By now, you’ve probably read a whole lot about the Millennials. As a generation, they’ve been called spoiled, entitled, needy, narcissistic, and most recently, well, totally screwed.
For a while, I’d read these articles that ragged on ‘trophy kids’ and nod my head in agreement: “Darn whippersnappers don’t know the value of a hard-earned dollar!” That is, until I had a horrifying realization akin to Bruce Willis at the end of The Sixth Sense: I AM a Millennial… !!
Furious Web research ensued. How could this be?! I learned how to type on a typewriter. I made mix tapes and read newspapers. Two of my favorite movies were Singles and Reality Bites. And I still think the Dewey Decimal System is a superior method of classifying information! But there it was, staring me in the face: “Generation Y, also known as the Millennials,” born between the late 70s and early 2000s.
I had always thought of myself as Gen Y — born just after Gen X (aka the MTV generation) but before the Millennials, the generation raised online. Other writers talked about this conundrum of feeling like the in-between generation, too. Doree Shafrir wrote a piece for Slate suggesting that we call ourselves “Generation Catalano” (if you don’t get the reference, you’re not Generation Catalano). But somehow, that didn’t seem satisfactory.
After I got through the denial, I started to wonder — why do we lump people together, who are born 20-30 years apart, for the sake of categorization? Do people born in the late 70s who first learned about Facebook well after college really have that much in common with babies born into a world where it’s ubiquitous? But it seems defining generations has long been a messy science with lots of overlap. The Baby Boomers were born between 1946 and 1964. Gen X is still sometimes defined as people born between the early 60s and early 80s, and there’s already a struggle to define Gen Z.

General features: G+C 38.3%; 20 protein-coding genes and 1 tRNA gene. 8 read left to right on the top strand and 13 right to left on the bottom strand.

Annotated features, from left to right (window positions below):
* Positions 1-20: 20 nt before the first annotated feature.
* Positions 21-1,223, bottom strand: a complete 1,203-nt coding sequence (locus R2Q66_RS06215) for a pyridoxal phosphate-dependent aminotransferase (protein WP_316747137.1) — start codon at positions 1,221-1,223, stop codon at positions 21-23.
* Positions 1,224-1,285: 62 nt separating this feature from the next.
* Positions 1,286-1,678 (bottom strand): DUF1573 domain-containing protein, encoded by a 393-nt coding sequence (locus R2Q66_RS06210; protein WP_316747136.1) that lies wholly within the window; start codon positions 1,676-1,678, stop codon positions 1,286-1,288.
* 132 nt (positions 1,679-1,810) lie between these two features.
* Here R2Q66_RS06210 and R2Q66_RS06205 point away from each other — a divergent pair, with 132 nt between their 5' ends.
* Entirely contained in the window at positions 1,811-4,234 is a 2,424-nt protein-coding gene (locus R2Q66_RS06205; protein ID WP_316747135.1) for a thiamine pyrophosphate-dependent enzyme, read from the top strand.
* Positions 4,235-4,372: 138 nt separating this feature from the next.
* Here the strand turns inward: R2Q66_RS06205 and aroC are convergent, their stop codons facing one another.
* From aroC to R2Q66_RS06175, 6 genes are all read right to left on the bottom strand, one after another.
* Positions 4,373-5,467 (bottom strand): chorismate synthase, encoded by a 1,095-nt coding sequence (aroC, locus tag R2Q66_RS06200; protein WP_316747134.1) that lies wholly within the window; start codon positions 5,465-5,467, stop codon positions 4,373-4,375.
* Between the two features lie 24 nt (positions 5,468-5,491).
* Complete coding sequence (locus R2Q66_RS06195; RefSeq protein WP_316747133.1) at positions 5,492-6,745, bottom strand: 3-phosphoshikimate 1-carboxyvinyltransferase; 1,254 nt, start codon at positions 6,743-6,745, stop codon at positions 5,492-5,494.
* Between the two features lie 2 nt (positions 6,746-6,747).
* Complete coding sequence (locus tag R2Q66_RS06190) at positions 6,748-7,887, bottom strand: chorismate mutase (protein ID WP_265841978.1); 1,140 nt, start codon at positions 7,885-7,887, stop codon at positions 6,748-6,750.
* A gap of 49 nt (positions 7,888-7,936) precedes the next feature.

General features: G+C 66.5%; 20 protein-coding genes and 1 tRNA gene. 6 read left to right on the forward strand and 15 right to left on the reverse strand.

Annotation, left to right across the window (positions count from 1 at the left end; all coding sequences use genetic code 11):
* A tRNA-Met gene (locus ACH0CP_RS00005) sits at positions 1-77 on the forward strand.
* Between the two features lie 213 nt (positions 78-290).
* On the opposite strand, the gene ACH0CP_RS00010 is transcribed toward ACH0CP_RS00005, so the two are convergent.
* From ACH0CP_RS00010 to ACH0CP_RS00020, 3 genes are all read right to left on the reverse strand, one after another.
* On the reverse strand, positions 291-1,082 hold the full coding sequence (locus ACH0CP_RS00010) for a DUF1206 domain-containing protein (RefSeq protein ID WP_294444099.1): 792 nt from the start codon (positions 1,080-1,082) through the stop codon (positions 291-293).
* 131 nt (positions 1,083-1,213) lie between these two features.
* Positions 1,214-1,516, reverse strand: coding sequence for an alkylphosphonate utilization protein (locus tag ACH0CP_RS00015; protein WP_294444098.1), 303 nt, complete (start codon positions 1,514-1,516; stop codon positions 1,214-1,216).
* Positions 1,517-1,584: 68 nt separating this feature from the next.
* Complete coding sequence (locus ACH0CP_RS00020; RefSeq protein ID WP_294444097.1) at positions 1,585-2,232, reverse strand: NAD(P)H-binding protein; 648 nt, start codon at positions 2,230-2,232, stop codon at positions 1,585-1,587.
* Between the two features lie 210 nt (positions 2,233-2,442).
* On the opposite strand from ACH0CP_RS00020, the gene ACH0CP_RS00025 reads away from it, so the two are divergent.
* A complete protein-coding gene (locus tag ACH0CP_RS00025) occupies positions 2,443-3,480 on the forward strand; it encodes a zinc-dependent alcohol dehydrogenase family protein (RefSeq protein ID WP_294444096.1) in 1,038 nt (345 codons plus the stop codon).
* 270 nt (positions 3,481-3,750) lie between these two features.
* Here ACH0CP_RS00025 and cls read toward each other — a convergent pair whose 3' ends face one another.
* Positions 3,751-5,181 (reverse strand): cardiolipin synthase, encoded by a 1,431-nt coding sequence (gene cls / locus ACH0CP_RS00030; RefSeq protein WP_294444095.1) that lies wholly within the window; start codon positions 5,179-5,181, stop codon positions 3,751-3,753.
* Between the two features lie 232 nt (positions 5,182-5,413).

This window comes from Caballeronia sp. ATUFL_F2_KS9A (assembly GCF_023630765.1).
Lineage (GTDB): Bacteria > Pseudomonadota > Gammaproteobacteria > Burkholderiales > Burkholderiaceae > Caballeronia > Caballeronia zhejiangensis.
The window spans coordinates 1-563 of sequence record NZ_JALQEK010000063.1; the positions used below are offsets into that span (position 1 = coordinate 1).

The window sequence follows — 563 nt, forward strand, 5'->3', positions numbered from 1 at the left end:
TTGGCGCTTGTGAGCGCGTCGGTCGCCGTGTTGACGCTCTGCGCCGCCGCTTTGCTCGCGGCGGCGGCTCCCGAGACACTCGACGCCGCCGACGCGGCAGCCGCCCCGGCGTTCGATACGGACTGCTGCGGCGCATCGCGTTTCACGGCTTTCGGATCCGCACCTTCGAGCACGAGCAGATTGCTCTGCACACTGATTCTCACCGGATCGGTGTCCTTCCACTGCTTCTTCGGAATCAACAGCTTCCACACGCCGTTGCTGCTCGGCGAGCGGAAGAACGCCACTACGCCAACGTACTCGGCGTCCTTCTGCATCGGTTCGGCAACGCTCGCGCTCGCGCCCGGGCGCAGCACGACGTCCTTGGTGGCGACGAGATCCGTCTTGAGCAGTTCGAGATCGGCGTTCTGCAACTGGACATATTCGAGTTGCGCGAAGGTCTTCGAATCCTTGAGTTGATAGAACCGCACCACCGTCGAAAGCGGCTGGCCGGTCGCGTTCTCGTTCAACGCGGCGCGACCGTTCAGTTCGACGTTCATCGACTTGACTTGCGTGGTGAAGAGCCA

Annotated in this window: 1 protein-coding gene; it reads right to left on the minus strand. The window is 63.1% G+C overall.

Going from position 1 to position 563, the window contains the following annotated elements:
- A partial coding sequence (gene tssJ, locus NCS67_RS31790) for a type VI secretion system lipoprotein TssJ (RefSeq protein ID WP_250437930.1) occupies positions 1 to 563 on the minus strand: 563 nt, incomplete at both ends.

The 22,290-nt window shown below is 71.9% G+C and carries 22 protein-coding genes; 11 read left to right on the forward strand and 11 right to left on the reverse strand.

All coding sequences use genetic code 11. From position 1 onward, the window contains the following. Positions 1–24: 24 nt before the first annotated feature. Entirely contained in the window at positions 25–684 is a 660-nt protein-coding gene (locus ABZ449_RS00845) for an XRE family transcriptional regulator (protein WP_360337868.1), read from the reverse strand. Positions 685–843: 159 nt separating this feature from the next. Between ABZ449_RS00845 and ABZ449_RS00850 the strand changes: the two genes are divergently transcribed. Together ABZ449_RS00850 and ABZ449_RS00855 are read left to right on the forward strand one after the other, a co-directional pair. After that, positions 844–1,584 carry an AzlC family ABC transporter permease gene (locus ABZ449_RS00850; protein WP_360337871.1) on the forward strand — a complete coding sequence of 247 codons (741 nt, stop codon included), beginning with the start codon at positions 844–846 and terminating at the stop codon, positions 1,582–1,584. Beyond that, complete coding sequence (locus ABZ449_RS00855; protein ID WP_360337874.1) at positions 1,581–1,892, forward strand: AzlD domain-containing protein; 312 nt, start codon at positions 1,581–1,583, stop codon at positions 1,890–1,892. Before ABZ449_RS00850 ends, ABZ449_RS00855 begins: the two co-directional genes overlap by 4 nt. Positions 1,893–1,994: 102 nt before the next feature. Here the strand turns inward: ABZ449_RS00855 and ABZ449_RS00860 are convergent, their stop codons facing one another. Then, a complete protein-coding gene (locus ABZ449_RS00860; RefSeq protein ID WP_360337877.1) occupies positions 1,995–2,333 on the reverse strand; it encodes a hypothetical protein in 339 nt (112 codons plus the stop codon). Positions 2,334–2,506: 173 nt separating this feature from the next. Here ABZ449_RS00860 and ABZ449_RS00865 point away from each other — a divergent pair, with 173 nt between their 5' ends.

The idea of defining cultural generations first rose to prominence in the late 1800s. In 1863, Emile Littre defined a generation as “all men living more or less in the same time” (from The Generation of 1914 by Robert Wohl). Soon after, the naming of generations followed — The Lost Generation, who lived through World War I; the Silent Generation, who lived through the Depression; the Greatest Generation, who fought in World War II; and of course, the Baby Boomers, born after World War II.
Baby Boomers, interestingly, have a lot in common with Millennials. They came of age in a time of turmoil. They were youth-obsessed (you know, “hope I die before I get old”). They even ushered in the “Me Decade,” a term coined by Tom Wolfe to describe the ’70s. And recently, the criticism has shifted away from younger Millennials (who can’t find jobs no matter how desperately they want to) and onto the Boomers as the self-absorbed ones. As Joel Kotkin’s piece for The Daily Beast states: “Boomer America never had it so good. As a result, today’s young Americans’ never had it so bad.”
My intention here isn’t to place blame, though — there are a lot of complicated reasons we’re in a huge mess right now. Rather, it’s to rethink how we define generations. On some level, it feels like we’re creating sports teams and pitting them against each other. Which generation will emerge the greatest of all time?
So first, let’s openly acknowledge that the boundaries are fuzzy — there’s inherently a lot of overlap. Second, let’s be okay with generations being shorter, as massive changes (you know, like the Internet) create wider cultural gaps much more quickly. When you look at it culturally, Gen Y and the Millennials really should be separate generations, and I’m not saying that because I have a problem with being a Millennial (on the contrary). After all, we are living at the start of a new millennium.
That brings me to my last point. Generations are huge swaths of time — even if you’re only talking about 15 years. Even though the purpose of these categories is to generalize about ideas and trends that define a certain time period, let’s stop with the nasty ones directed at young people who haven’t even had a fair chance to self-actualize. After a while, as Erika Andersen notes in Forbes, it just makes you sound like a bad parody of that song from Bye Bye Birdie: “Why can’t they be like we were, perfect in every way? What’s the matter with kids today?”